That’s a good point, which I’ve seen in some of my older friends who were raised Catholic. They didn’t attend Evangelical churches, but did come to have faith in Christ through Evangelicals, and I’ve encouraged them to return to involvement in their CC.

Where it gets different, though, IMO, is when a cradle Catholic leaves the CC after poor teaching on their CC’s part, comes to have their own faith by means of a non-Catholic church while dating a non-Catholic, marries a non-Catholic and goes to their spouse’s church, raising their family there and sending down their own roots into that non-Catholic community.

Jon–I don’t know if you read the article, but these are local, native pastors.

I actually missed the article, didn’t see it there, but it doesn’t change my statement. I answer based on experience going to Mexico as a missionary as well as talking immensely with friends who were missionaries for 20 years in Argentina. This all started 50 -70 years ago and is only now taking off.

The missionaries would go and gather small groups of converts to evangelicslism forming a small house church. I know of another missionary in Belgium utilizing this same strategy. As the small house church grows they plant new churches, not with the missionary as pastor but with one of their local converts as pastor. This process continues long after the missionaries are gone.

These locals didn’t become evangelicals in a vacuum.

Jon—I’m not disagreeing that missionaries went first; of course they did, and that’s been the mode of evangelization for the CC, too, just centuries earlier. But these Evangelical churches aren’t “Americanized” or flashy, as you said they were. Here’s the article again.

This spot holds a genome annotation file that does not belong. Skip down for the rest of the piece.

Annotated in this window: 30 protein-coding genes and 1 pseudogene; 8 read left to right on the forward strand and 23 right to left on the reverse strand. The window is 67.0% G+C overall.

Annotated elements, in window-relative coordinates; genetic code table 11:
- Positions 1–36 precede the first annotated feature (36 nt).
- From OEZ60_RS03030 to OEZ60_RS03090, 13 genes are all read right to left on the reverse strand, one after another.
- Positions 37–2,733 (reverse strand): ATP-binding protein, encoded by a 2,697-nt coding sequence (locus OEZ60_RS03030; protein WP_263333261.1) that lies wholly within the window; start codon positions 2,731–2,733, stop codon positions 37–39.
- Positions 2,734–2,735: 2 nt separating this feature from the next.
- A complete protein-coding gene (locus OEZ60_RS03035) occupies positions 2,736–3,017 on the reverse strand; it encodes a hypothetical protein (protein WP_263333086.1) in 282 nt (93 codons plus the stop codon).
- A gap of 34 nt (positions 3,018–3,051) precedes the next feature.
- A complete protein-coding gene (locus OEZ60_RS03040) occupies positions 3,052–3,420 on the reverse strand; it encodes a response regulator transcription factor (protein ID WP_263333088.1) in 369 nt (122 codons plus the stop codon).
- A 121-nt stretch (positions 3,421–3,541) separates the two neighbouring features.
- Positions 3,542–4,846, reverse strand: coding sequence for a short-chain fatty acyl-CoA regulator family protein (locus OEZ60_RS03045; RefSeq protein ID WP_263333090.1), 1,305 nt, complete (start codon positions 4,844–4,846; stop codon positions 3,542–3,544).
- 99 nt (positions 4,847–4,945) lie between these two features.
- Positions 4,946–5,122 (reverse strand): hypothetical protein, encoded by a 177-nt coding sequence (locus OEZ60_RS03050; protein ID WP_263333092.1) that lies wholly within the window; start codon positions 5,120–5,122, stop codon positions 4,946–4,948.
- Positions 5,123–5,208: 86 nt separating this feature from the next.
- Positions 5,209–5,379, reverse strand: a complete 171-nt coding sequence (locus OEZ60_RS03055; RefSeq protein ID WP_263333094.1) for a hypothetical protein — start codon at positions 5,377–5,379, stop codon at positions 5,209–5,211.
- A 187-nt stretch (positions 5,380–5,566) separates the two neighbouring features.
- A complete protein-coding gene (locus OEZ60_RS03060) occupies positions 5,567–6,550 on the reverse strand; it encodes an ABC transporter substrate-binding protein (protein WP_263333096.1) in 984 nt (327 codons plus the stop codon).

Well the thing is it’s an American form of evangelicalism. That’s where it comes from. Maybe not american flags in the church, but it is an american flavor for sure. When I mentioned flashy I had the growth of mega churches in Guatemala on my mind.

Here. Maybe give this a read (Protestant article)

In the statement that bolded and underlined to me I find these people a bit lazy for a lack of a better term. Why did they not take a proactive approach to learning their faith instead of being spoon fed everything? I do not get it. It seems everyone wants the easy path and when the path seems a little rough they divert to whatever the flavor of the month is. what ever happened to taking responsibility for ones self. Sorry just my opinion.

There is a very interesting thing about these protestant groups. They start small with very close relationships between the members based on their faith, they are friends because they are Christians and members of the same group, they know each other very well, they sincerely discuss everything and share information, they help each other. Each group is a Church and everybody knows each other. There are no loners. A person persisting in wrong ideas or doings ends up excluded from the group. When the group outgrows then a part is split under another preacher.
Really, it is very attractive.

But the same pew forums come out with stats showing that Evangelicalism is the least likely to tolerate homosexual marriage among its members, or support abortions. So I can’t really agree with you. It seems that those in Latin America who are/become Evangelical are more likely to not have secular values; statistically speaking.

Because that’s how the 1st Century Church operated.

Ron, do you have documentation for this?